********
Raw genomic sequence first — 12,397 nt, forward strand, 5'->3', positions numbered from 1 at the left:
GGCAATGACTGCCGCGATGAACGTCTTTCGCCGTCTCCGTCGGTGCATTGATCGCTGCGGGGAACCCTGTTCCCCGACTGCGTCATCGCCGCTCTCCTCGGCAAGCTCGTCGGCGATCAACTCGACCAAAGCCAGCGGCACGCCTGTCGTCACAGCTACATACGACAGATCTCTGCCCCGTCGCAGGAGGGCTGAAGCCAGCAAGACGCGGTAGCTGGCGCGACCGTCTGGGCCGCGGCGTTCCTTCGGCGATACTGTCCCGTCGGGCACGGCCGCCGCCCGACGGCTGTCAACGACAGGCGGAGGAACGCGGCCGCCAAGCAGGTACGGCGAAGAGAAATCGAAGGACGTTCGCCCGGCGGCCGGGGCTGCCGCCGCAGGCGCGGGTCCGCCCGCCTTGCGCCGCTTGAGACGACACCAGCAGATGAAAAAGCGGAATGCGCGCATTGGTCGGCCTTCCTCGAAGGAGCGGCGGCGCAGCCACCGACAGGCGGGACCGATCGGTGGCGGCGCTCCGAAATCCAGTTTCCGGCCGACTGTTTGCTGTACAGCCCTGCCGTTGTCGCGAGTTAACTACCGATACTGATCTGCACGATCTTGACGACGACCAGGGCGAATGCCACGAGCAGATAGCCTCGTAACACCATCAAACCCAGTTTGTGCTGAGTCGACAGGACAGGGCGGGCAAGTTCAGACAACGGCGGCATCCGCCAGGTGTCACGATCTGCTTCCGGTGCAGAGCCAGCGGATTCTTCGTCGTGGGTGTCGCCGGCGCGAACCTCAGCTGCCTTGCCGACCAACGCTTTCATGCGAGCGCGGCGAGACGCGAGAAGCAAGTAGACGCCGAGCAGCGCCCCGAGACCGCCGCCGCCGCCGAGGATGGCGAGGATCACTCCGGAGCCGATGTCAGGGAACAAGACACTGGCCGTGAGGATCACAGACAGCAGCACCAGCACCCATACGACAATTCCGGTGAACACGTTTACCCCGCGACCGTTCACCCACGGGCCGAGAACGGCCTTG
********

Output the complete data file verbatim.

Raw genomic sequence first — 12,397 nt, forward strand, 5'->3', positions numbered from 1 at the left:
GGCAATGACTGCCGCGATGAACGTCTTTCGCCGTCTCCGTCGGTGCATTGATCGCTGCGGGGAACCCTGTTCCCCGACTGCGTCATCGCCGCTCTCCTCGGCAAGCTCGTCGGCGATCAACTCGACCAAAGCCAGCGGCACGCCTGTCGTCACAGCTACATACGACAGATCTCTGCCCCGTCGCAGGAGGGCTGAAGCCAGCAAGACGCGGTAGCTGGCGCGACCGTCTGGGCCGCGGCGTTCCTTCGGCGATACTGTCCCGTCGGGCACGGCCGCCGCCCGACGGCTGTCAACGACAGGCGGAGGAACGCGGCCGCCAAGCAGGTACGGCGAAGAGAAATCGAAGGACGTTCGCCCGGCGGCCGGGGCTGCCGCCGCAGGCGCGGGTCCGCCCGCCTTGCGCCGCTTGAGACGACACCAGCAGATGAAAAAGCGGAATGCGCGCATTGGTCGGCCTTCCTCGAAGGAGCGGCGGCGCAGCCACCGACAGGCGGGACCGATCGGTGGCGGCGCTCCGAAATCCAGTTTCCGGCCGACTGTTTGCTGTACAGCCCTGCCGTTGTCGCGAGTTAACTACCGATACTGATCTGCACGATCTTGACGACGACCAGGGCGAATGCCACGAGCAGATAGCCTCGTAACACCATCAAACCCAGTTTGTGCTGAGTCGACAGGACAGGGCGGGCAAGTTCAGACAACGGCGGCATCCGCCAGGTGTCACGATCTGCTTCCGGTGCAGAGCCAGCGGATTCTTCGTCGTGGGTGTCGCCGGCGCGAACCTCAGCTGCCTTGCCGACCAACGCTTTCATGCGAGCGCGGCGAGACGCGAGAAGCAAGTAGACGCCGAGCAGCGCCCCGAGACCGCCGCCGCCGCCGAGGATGGCGAGGATCACTCCGGAGCCGATGTCAGGGAACAAGACACTGGCCGTGAGGATCACAGACAGCAGCACCAGCACCCATACGACAATTCCGGTGAACACGTTTACCCCGCGACCGTTCACCCACGGGCCGAGAACGGCCTTG